|Indigo dye vat from recycled water jug|
She also told me that the Rit product is already mixed with soda ash -- really good to know, so I didn't add more. I did some advanced (for me) algebra to convert the proportions for a 5 gallon container to a 3 gallon container (that's the 12,000 ml on the jug), and guessed on the quantity of Color Remover. Four packages of the stuff did the job, and I might have gotten away with less.
I mixed up the vat on Monday afternoon, and let it rest overnight. Monday night I scoured fabric and did some simple twisted and tied resists and one simple clamped resist. Tuesday I was ready to dye.
Dyeing went really fast. At one point Bill came out to see how this works. I stuck a handful of pink crochet roses into the vat for about five seconds. When they came out, he got to see them go from green to blue in a matter of seconds.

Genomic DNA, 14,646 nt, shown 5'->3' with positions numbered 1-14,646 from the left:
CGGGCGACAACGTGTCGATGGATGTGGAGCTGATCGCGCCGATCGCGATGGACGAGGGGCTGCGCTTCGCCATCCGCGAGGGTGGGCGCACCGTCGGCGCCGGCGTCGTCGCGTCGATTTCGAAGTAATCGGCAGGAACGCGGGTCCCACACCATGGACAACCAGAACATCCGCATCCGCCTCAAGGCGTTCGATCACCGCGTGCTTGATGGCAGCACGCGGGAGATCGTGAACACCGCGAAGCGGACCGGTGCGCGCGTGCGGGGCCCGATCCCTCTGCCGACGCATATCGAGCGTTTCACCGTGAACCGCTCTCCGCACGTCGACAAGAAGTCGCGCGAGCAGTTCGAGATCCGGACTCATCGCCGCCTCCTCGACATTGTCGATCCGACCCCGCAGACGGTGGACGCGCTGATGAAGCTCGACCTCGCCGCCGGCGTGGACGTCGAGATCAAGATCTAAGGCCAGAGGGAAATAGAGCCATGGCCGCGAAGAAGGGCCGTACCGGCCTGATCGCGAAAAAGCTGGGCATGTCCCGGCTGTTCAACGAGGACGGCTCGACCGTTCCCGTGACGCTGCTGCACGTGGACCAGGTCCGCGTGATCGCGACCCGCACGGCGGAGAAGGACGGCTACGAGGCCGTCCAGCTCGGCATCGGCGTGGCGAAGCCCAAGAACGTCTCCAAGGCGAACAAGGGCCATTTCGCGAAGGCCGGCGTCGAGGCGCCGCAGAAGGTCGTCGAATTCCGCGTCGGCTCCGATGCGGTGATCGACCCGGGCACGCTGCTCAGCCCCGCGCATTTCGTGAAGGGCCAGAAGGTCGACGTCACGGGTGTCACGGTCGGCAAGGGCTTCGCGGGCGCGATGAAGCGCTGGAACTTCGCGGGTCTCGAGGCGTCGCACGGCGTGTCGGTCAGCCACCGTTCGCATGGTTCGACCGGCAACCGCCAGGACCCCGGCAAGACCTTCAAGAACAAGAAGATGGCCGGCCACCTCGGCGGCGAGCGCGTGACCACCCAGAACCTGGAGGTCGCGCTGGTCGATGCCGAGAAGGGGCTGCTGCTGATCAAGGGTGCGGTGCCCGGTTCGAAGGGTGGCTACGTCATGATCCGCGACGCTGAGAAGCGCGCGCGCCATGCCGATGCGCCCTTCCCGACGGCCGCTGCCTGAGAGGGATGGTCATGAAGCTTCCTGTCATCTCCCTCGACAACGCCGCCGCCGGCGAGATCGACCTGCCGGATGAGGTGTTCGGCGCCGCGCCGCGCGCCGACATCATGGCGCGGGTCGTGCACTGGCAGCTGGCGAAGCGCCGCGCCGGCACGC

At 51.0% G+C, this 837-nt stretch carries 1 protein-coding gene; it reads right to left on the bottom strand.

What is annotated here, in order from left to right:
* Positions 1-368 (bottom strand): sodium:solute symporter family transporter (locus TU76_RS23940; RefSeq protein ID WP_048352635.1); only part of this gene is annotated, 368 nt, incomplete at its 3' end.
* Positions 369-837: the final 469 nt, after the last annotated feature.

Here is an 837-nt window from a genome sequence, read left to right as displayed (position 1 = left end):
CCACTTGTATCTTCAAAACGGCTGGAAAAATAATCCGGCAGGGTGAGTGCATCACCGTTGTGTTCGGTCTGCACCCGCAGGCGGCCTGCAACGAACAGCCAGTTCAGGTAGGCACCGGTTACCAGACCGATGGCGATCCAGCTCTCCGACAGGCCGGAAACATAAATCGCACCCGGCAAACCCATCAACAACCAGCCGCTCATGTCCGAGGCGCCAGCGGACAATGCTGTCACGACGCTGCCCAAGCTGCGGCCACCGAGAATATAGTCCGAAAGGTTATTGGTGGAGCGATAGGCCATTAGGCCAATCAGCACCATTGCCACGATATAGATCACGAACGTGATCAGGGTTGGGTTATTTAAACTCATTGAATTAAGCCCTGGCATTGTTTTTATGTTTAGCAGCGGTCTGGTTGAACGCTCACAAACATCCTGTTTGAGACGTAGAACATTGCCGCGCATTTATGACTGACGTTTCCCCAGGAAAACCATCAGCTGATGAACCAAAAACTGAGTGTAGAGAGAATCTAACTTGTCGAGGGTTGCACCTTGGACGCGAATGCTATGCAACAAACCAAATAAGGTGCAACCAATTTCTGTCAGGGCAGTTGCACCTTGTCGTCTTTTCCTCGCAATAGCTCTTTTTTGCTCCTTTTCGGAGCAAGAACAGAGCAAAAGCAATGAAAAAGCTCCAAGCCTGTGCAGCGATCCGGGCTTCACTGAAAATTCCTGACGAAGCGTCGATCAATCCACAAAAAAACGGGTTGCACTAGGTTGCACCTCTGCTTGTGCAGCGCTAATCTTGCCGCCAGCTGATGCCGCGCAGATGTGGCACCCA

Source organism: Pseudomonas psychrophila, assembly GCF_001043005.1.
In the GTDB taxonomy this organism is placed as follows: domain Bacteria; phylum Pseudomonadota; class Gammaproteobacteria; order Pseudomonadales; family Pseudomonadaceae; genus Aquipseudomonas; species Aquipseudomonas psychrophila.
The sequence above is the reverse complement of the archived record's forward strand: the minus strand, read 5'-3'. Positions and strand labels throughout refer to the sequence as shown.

Since I don't have running water in my studio, I haul stuff to the house for rinsing and washing. I managed not to drip dye on the hardwood floor while heading to the laundry tub in the basement. Whew.
After a whole lot of rinsing, washing and ironing, here are the results.
In addition to a whole bunch of fabric, I also overdyed some crochet UFOs, quilt blocks and cotton yarn given to me last summer by a friend of my sister-in-law.
Today I found one more thing I meant to dye. Last summer, I had a bit of walnut dye left in the bottom of a mason jar after a solar dye experiment. I shoved a pre-made canvas tote bag into the jar (no scouring, no presoaking -- just wadded and shoved). I think I remembered to take it out a couple days later, but it might have been sooner or later. Anyway, I hung it up to dry and haven't done a thing to it since. Here's what it looked like after the walnut dye but before overdying with indigo.
I'll post a photo of the bag after the indigo overdye next time.
One last picture for today: My husband just made me a new rolling design "wall." It's like Christmas came early.